Adobe and its consortium partners want their new specification to bridge far more than just the EU-U.K. divide. Their ambition is to have their specification adopted globally, by making it compliant with the most demanding electronic signature regulations in the world.

So far, though, Adobe seems the one most likely to profit from that ambition, as it is the only member of the consortium with a global reach. The others hail from EU member states Austria, France, Germany, Italy, Poland, and Spain, and from neighboring Norway and Switzerland, and include German state printer Bundesdruckerei, Infocert in Italy, and Docapost/Certinomis in France.

Join the PC World newsletter!

Error: Please check your email address.

Our Back to Business guide highlights the best products for you to boost your productivity at home, on the road, at the office, or in the classroom.

Keep up with the latest tech news, reviews and previews by subscribing to the Good Gear Guide newsletter.

Peter Sayer

IDG News Service
Show Comments

Essentials

Microsoft L5V-00027 Sculpt Ergonomic Keyboard Desktop

Learn more >

Lexar® JumpDrive® S57 USB 3.0 flash drive

Learn more >

Mobile

Lexar® JumpDrive® S45 USB 3.0 flash drive 

Learn more >

Exec

Audio-Technica ATH-ANC70 Noise Cancelling Headphones

Learn more >

Lexar® JumpDrive® C20c USB Type-C flash drive 

Learn more >

HD Pan/Tilt Wi-Fi Camera with Night Vision NC450

Learn more >

Lexar® Professional 1800x microSDHC™/microSDXC™ UHS-II cards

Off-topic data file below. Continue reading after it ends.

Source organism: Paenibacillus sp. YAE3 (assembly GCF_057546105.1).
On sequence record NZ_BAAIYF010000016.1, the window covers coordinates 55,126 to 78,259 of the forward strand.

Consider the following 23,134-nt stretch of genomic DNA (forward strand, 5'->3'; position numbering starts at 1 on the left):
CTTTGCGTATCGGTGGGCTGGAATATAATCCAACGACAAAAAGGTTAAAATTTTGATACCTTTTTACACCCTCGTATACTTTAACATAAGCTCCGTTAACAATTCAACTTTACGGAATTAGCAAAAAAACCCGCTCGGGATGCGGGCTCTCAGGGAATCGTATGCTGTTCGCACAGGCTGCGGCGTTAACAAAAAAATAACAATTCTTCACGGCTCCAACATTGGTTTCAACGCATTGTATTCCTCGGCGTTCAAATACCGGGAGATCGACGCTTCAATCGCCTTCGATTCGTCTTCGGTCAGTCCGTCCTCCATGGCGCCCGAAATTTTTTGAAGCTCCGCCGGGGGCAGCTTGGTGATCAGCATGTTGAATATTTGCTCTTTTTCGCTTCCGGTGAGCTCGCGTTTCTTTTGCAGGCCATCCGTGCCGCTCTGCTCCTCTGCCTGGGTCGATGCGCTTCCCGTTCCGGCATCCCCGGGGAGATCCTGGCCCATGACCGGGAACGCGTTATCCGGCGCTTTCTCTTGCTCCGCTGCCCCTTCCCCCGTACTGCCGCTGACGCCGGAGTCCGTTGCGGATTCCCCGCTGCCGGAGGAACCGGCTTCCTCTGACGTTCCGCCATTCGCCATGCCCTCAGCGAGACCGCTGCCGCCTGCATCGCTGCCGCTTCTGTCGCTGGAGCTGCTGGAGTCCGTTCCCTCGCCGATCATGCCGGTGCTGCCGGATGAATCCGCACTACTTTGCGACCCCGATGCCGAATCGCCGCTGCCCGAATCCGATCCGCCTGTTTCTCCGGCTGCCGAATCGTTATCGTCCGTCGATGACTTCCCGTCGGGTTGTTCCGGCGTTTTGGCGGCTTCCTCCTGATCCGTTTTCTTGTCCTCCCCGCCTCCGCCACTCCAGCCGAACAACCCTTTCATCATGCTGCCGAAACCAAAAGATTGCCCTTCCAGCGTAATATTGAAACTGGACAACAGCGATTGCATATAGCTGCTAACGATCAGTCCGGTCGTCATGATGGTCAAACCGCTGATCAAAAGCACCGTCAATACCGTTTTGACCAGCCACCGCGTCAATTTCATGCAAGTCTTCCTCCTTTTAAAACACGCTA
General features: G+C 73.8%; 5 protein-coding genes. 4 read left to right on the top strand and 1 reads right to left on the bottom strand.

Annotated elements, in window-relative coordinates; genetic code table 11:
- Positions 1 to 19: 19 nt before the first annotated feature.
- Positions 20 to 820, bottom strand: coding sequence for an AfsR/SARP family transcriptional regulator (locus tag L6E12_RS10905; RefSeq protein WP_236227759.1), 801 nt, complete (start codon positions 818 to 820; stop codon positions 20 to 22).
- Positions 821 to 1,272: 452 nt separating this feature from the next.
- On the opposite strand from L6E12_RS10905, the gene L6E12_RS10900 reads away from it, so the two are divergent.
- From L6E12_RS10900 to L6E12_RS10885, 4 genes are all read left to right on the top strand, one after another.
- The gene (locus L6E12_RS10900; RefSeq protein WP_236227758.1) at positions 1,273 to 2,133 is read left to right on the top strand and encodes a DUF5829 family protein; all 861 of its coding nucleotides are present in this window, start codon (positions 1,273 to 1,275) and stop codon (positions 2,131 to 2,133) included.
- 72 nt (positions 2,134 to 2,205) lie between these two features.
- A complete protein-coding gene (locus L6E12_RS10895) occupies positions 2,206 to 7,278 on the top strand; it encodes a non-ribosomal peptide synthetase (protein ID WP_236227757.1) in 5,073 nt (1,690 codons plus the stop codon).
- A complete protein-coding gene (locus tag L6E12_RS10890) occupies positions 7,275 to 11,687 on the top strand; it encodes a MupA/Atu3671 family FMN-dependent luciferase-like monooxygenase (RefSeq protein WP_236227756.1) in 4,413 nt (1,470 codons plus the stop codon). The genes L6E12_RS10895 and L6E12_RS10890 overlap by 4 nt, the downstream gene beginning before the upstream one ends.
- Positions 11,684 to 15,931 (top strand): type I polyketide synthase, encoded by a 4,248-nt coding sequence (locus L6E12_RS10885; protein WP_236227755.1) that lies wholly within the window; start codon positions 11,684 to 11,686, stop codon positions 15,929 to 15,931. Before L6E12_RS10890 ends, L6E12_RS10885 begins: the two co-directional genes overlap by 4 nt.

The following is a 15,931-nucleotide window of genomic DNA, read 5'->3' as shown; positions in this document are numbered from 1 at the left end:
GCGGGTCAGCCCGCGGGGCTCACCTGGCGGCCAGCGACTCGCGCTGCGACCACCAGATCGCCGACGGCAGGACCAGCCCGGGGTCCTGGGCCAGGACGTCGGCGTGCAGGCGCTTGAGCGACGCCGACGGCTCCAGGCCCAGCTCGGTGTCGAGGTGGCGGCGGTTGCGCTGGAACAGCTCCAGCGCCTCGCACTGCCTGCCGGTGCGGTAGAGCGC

Learn more >

Budget

Back To Business Guide

Click for more ›

Most Popular Reviews

Latest News Articles

Resources

PCW Evaluation Team

Azadeh Williams

HP OfficeJet Pro 8730

A smarter way to print for busy small business owners, combining speedy printing with scanning and copying, making it easier to produce high quality documents and images at a touch of a button.

Andrew Grant

HP OfficeJet Pro 8730

I've had a multifunction printer in the office going on 10 years now. It was a neat bit of kit back in the day -- print, copy, scan, fax -- when printing over WiFi felt a bit like magic. It’s seen better days though and an upgrade’s well overdue. This HP OfficeJet Pro 8730 looks like it ticks all the same boxes: print, copy, scan, and fax. (Really? Does anyone fax anything any more? I guess it's good to know the facility’s there, just in case.) Printing over WiFi is more-or- less standard these days.

Ed Dawson

HP OfficeJet Pro 8730

As a freelance writer who is always on the go, I like my technology to be both efficient and effective so I can do my job well. The HP OfficeJet Pro 8730 Inkjet Printer ticks all the boxes in terms of form factor, performance and user interface.

Michael Hargreaves

Windows 10 for Business / Dell XPS 13

I’d happily recommend this touchscreen laptop and Windows 10 as a great way to get serious work done at a desk or on the road.

Aysha Strobbe

Windows 10 / HP Spectre x360

Ultimately, I think the Windows 10 environment is excellent for me as it caters for so many different uses. The inclusion of the Xbox app is also great for when you need some downtime too!

Mark Escubio

Windows 10 / Lenovo Yoga 910

For me, the Xbox Play Anywhere is a great new feature as it allows you to play your current Xbox games with higher resolutions and better graphics without forking out extra cash for another copy. Although available titles are still scarce, but I’m sure it will grow in time.

Featured Content

Latest Jobs

Don’t have an account? Sign up here

Don't have an account? Sign up now

Forgot password?